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Cuomo: Investigate sex harassment claim against Sen. Jeff Klein

State Sen. Jeff Klein, seen here on Feb.

State Sen. Jeff Klein, seen here on Feb. 22, 2017, has been accused by a former staffer of forcibly kissing her outside an Albany bar in 2015. Credit: Charles Eckert

ALBANY — Gov. Andrew M. Cuomo has called for an independent investigation of a sexual harassment complaint against Sen. Jeff Klein, the State Senate’s second-most powerful leader.

Klein (D-Bronx) has denied the accusation that he forcibly kissed then staff member Erica Vladimer almost three years ago outside an Albany bar and said he would cooperate with any probe. Klein heads the Independent Democratic Conference, a breakaway group that shares power with Senate Republicans.

“Every allegation of sexual misconduct must be taken seriously,” Cuomo said in a statement late Wednesday night, just hours after Huffington Post published a report on Vladimer’s allegation.

Last week, Cuomo proposed new measures to address sexual harassment claims in state government.

“I agree with Senator Klein and with Senator Krueger that this disturbing situation should be investigated, and I believe it should be done immediately and independently,” he said Thursday.

Cuomo referred to state Sen. Liz Krueger (D-Manhattan), who, in the Huffington Post story, called for an independent review of Vladimer’s claim.

Krueger declined to comment further Thursday out of a fear of “politicizing an issue that is not about partisanship, but about a young woman and her experience of sexual misconduct,” said Krueger’s spokesman, Justin Flagg.

Late Thursday afternoon, Klein asked the state Joint Commission on Public Ethics to investigate the case. In a one-page letter, he notes his attorney has been interviewing current and former staffers about the allegation since Jan. 4. That’s when Klein said he was first contacted by the Huffington Post to comment on the article it was preparing on the accusation.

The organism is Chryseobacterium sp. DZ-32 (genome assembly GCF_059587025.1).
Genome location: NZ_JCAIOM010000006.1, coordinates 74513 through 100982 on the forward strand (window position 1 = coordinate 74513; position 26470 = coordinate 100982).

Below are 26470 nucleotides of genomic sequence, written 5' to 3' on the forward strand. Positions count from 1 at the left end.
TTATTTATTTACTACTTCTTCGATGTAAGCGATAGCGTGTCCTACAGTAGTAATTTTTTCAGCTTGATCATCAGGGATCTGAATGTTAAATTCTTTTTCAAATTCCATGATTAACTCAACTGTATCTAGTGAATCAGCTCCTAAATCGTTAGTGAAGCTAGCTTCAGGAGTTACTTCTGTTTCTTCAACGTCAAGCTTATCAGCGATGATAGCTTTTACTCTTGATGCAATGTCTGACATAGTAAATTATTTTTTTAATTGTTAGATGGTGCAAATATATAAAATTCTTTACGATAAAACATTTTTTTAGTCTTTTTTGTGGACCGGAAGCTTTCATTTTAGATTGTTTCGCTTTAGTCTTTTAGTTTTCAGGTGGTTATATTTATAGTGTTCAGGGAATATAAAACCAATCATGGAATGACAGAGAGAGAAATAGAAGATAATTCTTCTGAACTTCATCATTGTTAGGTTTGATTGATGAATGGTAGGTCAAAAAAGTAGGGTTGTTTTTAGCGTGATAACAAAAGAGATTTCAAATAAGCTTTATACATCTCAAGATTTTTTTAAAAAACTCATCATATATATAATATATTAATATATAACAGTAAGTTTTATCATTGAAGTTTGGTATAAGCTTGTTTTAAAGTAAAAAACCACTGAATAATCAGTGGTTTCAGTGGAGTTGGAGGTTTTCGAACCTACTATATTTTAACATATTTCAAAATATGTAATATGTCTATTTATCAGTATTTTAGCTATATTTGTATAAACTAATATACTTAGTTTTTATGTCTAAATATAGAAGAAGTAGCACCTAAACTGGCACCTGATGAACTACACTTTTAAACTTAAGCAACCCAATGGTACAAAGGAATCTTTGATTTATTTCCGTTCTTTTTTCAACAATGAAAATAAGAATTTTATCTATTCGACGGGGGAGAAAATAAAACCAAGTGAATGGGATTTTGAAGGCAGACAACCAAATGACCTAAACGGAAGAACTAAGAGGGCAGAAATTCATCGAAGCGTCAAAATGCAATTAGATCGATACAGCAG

“This alleged incident did not happen, period,” Klein wrote.

The incident is alleged to have occurred March 31, 2015, at a bar and grill a few blocks away from the State Capitol. Vladimer left her job in May 2015.

On Thursday, Vladimer wrote on her Facebook page: “Sen. Klein abused his power by violating my body, and ultimately my mind and soul. Sadly, my experience with sexual harassment in Albany was more insidious than this one moment in time with this one man.”

Senate Minority Leader Andrea Stewart-Cousins (D-Yonkers) called on Thursday for an “immediate independent investigation outside the Senate” and called the allegation “extremely disturbing.”

Stewart-Cousins and Krueger are part of the mainline Democrats in the Senate. Klein broke away from them to form the IDC, which has a power-sharing agreement with the Republican majority.

The Senate’s Republican majority said Thursday the investigation must be made outside the Senate.

“I know Senator Klein to be a good and decent person who treats others with respect,” said Senate Majority Leader John Flanagan (R-East Northport). “We take every allegation of sexual harassment seriously and will continue to encourage everyone to come forward.”Flanagan said Thursday that no complaint had been made to the Senate.

“We will continue to do everything possible to ensure that the policies and procedures in place are best serving our members and our staff, and fostering a safe workplace,” Flanagan said. “While it may be within the scope of other entities, an investigation into this matter is not within the jurisdiction of the Senate.”

Klein allies also pushed for quick action.

“Clearly, these charges need to be investigated immediately,” said Sonia Ossorio, president of the National Organization for Women-New York. “This just drives home the need for a thorough review of policies to address sexual harassment and passage of legislative reforms proposed by the governor. Time is up in Albany, too.”

Klein told reporters Wednesday that another staffer told him a day after the celebration at the bar that there was a “rumor” he had acted inappropriately toward a woman staffer. But he said he dismissed the rumor because it wasn’t true.

“She left the IDC and she left, probably in May, shortly after the budget” was passed, Klein said of Vladimer. “She actually wrote me a letter of resignation . . . to thank me.” That letter, provided by Klein’s lawyer hired for the case, included thanks, but no reference to any conflict.

An investigation could be done by the state Joint Commission on Public Ethics, headed by Cuomo’s appointees. The chance of a review by the Senate Ethics Committee is unlikely because members of that committee include IDC members who have already made public statements that they have “complete confidence in Senator Klein, and we stand by him.”

Those members include state Sen. Diane Savino (D-Staten Island), Kline’s longtime partner, who said she was at the bar that night and there was no kiss or other inappropriate behavior.


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